Mark Morrell talks about the potential of mobile devices.
People have always been outside of the office space – think of sales representatives or engineers visiting customers to either repair or install something… However, mobile technology now enables you to get messages out to them quickly – something 30 that wasn’t possible in the past. This doesn’t only affect remote workers or employees who travel a lot: work is increasingly shifting towards mobile devices.
By ‘mobile devices’, I mean laptops, tablets and smartphones – and most of the time, a combination of them. Employees are using this technology in their everyday life and they expect to be able to do the same at work. In the future, they won’t be stepping in an office the majority of the time.
They will be moving around. The traditional situation where employees were using a desktop and ‘consuming’ communications during specific hours of the day is over. Increasingly, they will want to share things anytime, anywhere, and to be updated instantaneously. They will work with mobile devices whether in the office or not, and sometimes with their personal devices – ‘Bring your own devices’ initiatives are on the rise. So there’s a whole new audience out there that internal communicators need to get to know; they sometimes feel left behind or threatened by it.
Obviously, there are some issues and risks that need addressing. But overall, I believe the benefits outweigh them. Reputation Some years ago, if an organisation was in the news for any reason, the communications team had to wait until the next day to start rolling out an official answer. By the time the message got to employees in the field, it was often too late. Customers had already formed an opinion on the matter. With mobile technology, you suddenly have the ability to send real-time messages. You can share the corporate view of any media coverage very quickly – either through text, e-mail or any other sort of digital channel. So instead of hearing the news from the press and even from customers, frontline employees hear it first-hand from you and are able to share a more balanced view with customers.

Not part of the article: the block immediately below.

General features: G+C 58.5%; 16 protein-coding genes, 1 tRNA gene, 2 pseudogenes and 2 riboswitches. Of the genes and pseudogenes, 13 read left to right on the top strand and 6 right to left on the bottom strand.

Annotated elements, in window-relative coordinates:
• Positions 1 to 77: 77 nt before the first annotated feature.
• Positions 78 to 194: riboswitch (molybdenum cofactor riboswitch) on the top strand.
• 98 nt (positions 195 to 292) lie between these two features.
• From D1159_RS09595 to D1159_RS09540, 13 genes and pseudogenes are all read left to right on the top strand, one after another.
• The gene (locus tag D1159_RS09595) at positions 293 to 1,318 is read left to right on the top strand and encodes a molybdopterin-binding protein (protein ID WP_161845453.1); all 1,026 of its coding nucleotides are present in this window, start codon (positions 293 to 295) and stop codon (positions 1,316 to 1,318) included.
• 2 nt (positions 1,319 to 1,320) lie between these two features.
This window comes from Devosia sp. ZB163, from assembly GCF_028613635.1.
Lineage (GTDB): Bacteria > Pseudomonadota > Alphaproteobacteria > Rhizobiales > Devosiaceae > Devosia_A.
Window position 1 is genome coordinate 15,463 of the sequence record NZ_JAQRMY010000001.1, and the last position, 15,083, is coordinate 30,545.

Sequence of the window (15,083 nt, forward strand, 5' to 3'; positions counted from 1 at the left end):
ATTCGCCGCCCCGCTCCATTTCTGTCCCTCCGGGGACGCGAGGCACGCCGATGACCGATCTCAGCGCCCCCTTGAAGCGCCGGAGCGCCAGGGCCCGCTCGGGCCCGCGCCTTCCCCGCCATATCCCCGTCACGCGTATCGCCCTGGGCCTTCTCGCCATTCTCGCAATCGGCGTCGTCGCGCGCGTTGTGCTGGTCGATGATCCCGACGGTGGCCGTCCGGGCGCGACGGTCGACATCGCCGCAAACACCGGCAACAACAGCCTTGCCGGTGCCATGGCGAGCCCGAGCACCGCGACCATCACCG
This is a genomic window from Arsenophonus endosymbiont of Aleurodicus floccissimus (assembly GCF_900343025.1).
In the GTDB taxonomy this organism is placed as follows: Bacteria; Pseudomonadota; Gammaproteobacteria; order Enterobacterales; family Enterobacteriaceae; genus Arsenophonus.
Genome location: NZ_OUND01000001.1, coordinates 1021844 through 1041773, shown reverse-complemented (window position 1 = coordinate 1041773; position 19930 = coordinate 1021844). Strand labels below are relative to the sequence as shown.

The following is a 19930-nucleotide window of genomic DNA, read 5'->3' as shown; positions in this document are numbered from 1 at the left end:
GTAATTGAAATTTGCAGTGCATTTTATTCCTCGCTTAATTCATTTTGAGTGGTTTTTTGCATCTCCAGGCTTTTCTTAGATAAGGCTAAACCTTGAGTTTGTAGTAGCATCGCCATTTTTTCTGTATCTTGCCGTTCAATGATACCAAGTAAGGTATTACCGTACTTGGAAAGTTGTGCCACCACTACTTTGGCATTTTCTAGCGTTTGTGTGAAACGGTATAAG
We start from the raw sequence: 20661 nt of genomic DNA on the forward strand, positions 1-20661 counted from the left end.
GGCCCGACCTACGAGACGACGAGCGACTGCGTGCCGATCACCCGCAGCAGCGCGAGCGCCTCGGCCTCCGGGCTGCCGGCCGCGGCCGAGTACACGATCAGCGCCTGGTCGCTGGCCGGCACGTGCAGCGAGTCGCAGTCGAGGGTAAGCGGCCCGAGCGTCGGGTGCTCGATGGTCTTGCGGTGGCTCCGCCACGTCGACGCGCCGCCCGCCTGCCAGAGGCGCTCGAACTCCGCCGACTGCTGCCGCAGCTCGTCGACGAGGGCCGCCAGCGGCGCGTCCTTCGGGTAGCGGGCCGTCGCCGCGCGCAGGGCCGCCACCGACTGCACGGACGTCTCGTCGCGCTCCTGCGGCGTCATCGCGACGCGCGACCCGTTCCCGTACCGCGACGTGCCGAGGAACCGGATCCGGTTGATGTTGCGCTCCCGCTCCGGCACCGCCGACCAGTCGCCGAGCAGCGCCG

One of my clients – a mobile phone operator – has implemented a system that equips its shop staff with mobile technology and turns assistants into market researchers, routing real-time insights and data back as well as fast track issues or feedback. So if a customer brings up an issue with a new product, or if an employee comes up with an idea of how to improve client service, they can feed that back to a central team quickly using their mobile. As with this example, retailers will empower frontline staff with smart, mobile services to transform not only the shop assistant’s work but the way customers experience shopping in stores. Although the return on investment may be difficult to measure in terms of bottom line, the impact on employee engagement is significant: you feel far better engaged when you know you can quickly influence something.
With mobile devices, applications are quickly emerging as an essential communication channel. Interestingly, surveys indicate that most of the time, calls or texts are not what people use their smartphones for. They use them for many other things, including apps. Apps enable people to find and submit information very quickly. It’s incredible the amount of time you can spend in large organisations trying to find out who you need to reach out to and how. With an app, you just have to press the submit button and your request will go through to whoever is able to act upon it.
We have reached a tipping point where more mobile devices were sold than traditional desktop PCs in 2012. In the coming years, I expect that more companies will copy the iTunes model and make a library of apps available to their employees to help them work and collaborate more effectively. Employees will start to expect to be able to use their own mobile device for work as well as organising their personal life, which will be a challenge for people in IT and Security. As well as being able to receive communications and respond instantly by liking, sharing, or commenting on it, employees will find it easy to start discussions, raise their own views, and enrich the existing communications channels by using their mobile devices. Internal communications will be 24/7 with mobile access driving this trend.
Sometimes a team or a few individuals have seen the benefits and are developing things in a rather fragmented manner. In the coming years, organisations will have to build a proper mobile strategy. This strategy needs to align with what the organisation’s goals are, have a clear governance framework setting out roles and responsibilities, and have as its first priority to create a great mobile user experience that encourages people to use their mobile devices to help with their work, stay better informed and engaged, and to be more productive. Which brings me to my key point: most organisations still lack a sense of direction.
This is an extract from the Journal of Internal Communication – the professional journal published by Gatehouse. Subscribe now at http://www.gatehousegroup.co.uk/joic